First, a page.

General News

Open Defecation Still Persistent in Tamale

The Head of Programmes at the Catholic Relief Service(CRS), Madam Carolyn Edlebeck, addressing participants in Tamale

Head of Programmes at the Catholic Relief Service(CRS), Carolyn Edlebeck, has disclosed that less than one per cent of communities in Tamale are certified as open defecation free (ODF) with residents mainly depending on public toilets (nearly 60% of adults) that do not meet their needs for cleanliness, privacy, and convenience.

In addition, 81% of households do not have private latrines which have resulted in the prevalence of diarrhea and cholera.

According to her, public investment in the water and sanitation sector in Ghana has not kept pace with economic growth and urbanization noting that basic sanitation services currently stand at 17% for rural coverage and 25% for urban coverage.

“Only one in five households has an improved toilet in the home with 22% of the population still practicing open defecation. Furthermore, over 13 million Ghanaians use shared facilities concentrated primarily in low-income urban settlements.”

Addressing participants at this year’s World Toilet Day Celebration in Tamale on the theme “Valuing Toilets” she said CRS has been working with the Tamale Metropolitan Assembly, Sagnerigu Municipal Assembly, Ghana Water Company Limited, and other key stakeholders, to help address water security and sanitation challenges in Tamale.

Madam Edlebeck indicated that the past two years, Urban WASH and Resilience Project together with key stakeholders have facilitated the construction of 505 household toilets in Tamale Metropolis and Sagnerigu Municipality serving over 5,000 beneficiaries, rehabilitated 7 public toilets with 3 of them certified as WASH friendly adding that they have also trained 7 area mechanics to provide borehole repair services to communities to ensure sustained supply of water in communities and trained 30 Water and Sanitation Management Teams in properly managing water points in our communities.

“CRS together with key partners are at advanced stages of establishing the Tamale Water Fund to create a dependable funding stream for strategic financing for nature-based restoration projects to meet the water quantity and quality goals, and ecosystem protection in the White Volta Basin. A steering committee has been inaugurated and is working to register the water fund within the laws of Ghana and to improve collaboration and coordination, CRS, together with Tamale Metropolitan, Sagnerigu Municipal Assemblies, and other stakeholders have drafted a Citywide Inclusive WASH action plan for Greater Tamale. This WASH action plan seeks to leverage sector players’ resources (Private, Public, CBOs and NGOs) to address key gaps along the entire sanitation service chain in Greater Tamale.”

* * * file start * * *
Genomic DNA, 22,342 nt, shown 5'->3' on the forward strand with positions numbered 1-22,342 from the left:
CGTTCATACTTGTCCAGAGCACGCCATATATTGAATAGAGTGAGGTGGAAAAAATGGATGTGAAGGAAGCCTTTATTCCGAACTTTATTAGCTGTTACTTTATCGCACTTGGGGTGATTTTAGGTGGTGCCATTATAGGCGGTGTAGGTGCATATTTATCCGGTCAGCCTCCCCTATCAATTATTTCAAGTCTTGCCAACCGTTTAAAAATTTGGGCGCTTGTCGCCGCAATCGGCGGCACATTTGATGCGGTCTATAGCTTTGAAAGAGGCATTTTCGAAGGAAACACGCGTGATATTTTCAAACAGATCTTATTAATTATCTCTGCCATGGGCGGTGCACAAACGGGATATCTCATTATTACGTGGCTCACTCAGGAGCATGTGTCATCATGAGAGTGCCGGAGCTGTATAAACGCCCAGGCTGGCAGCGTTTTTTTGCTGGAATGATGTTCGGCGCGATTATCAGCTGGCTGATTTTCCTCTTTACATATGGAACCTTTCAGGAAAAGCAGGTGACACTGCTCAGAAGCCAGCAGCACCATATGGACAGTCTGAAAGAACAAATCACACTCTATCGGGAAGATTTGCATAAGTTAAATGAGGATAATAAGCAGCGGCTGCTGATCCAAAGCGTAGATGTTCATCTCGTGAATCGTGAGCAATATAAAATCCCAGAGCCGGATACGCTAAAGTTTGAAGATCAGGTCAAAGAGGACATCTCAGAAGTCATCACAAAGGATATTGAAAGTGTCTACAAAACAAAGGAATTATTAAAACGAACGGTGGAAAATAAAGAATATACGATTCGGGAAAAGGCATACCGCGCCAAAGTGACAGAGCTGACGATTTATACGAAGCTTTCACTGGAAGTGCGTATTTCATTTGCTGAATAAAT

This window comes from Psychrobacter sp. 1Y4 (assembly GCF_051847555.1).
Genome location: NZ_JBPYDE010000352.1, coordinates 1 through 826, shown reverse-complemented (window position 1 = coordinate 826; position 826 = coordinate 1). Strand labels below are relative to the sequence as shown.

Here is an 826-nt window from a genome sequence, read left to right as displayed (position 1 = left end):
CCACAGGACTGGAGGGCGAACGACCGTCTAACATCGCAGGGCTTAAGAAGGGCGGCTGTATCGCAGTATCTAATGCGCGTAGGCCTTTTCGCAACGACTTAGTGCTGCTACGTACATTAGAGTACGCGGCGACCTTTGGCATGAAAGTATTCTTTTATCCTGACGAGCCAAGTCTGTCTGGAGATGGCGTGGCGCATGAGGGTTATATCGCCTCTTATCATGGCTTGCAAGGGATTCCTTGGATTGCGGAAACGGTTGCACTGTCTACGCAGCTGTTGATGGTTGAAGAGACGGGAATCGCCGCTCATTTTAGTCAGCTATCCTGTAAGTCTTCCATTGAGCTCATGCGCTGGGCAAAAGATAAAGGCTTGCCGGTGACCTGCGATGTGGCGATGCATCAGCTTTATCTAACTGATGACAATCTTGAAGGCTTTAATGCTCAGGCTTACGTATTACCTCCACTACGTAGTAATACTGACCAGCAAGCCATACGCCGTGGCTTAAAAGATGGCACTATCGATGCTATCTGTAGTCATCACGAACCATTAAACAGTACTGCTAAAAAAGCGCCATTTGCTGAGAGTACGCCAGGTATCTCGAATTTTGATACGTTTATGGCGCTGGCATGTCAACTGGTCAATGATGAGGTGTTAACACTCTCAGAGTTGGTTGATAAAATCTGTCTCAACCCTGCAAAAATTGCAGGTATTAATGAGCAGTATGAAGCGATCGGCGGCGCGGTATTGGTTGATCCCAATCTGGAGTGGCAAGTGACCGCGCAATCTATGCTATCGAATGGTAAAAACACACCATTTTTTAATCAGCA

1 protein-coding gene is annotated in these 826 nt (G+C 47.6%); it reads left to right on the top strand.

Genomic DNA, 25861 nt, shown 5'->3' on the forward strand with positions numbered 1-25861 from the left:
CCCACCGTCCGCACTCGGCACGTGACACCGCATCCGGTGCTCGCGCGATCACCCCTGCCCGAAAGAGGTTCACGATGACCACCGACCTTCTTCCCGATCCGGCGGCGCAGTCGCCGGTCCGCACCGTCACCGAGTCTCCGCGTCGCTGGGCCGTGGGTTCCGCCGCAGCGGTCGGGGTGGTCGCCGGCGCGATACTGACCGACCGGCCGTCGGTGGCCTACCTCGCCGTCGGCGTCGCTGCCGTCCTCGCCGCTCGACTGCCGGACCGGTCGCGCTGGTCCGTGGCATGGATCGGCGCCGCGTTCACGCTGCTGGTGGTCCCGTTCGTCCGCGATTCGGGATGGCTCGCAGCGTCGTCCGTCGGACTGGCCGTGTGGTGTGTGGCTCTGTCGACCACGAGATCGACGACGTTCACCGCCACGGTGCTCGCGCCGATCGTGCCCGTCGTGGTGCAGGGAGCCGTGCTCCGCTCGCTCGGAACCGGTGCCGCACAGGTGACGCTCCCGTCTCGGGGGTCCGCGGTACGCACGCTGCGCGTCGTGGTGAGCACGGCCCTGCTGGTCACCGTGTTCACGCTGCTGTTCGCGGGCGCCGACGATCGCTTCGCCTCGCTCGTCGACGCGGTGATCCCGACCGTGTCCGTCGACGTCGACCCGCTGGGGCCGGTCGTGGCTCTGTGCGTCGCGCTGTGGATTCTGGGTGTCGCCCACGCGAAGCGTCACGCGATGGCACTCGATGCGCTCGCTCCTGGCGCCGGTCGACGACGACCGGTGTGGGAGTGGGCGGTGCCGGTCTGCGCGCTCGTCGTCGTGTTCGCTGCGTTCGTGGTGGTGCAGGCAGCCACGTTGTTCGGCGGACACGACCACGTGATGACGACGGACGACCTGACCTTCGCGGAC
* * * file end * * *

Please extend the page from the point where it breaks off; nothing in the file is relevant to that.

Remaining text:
She explained that the Citywide WASH action plan focuses on 6 key sections: Resource Mobilization, Solid waste management, Enhanced coordination among sector actors, eradicating open defecation, Institutional WASH, Sanitation in public places, and Improving Access to Potable Water.

“Three key activities within the plan being highlighted today are; coordinating and regulating the activities of manual emptiers (service providers), Improving Institutional WASH, and encouraging the construction and use of household toilets.”

At this year’s World Toilet Day Celebration in Tamale, the Catholic Relief Services(CRS) outdoor the manual emptiers association and equip the Waste Management Department with working tools to coordinate and regulate their activities as well as launching the process for upcoming Senior High Schools ODF league table to highlight and bring to the forefront the sanitation situation in SHS with the hope receiving the much-needed attention.

Tamale Metropolitan and Sagnerigu Municipal Assemblies have made significant gains in encouraging and facilitating the construction of toilets by households with the support and contribution of partners and stakeholders who have joined in the celebration today.

She called on stakeholders to collaborate to leverage each other’s resources and strengths to build resilient and dedicated institutions to deliver carefully thought-out interventions, as well as advocate for institutional and policy reforms that are required for effective WASH service delivery.


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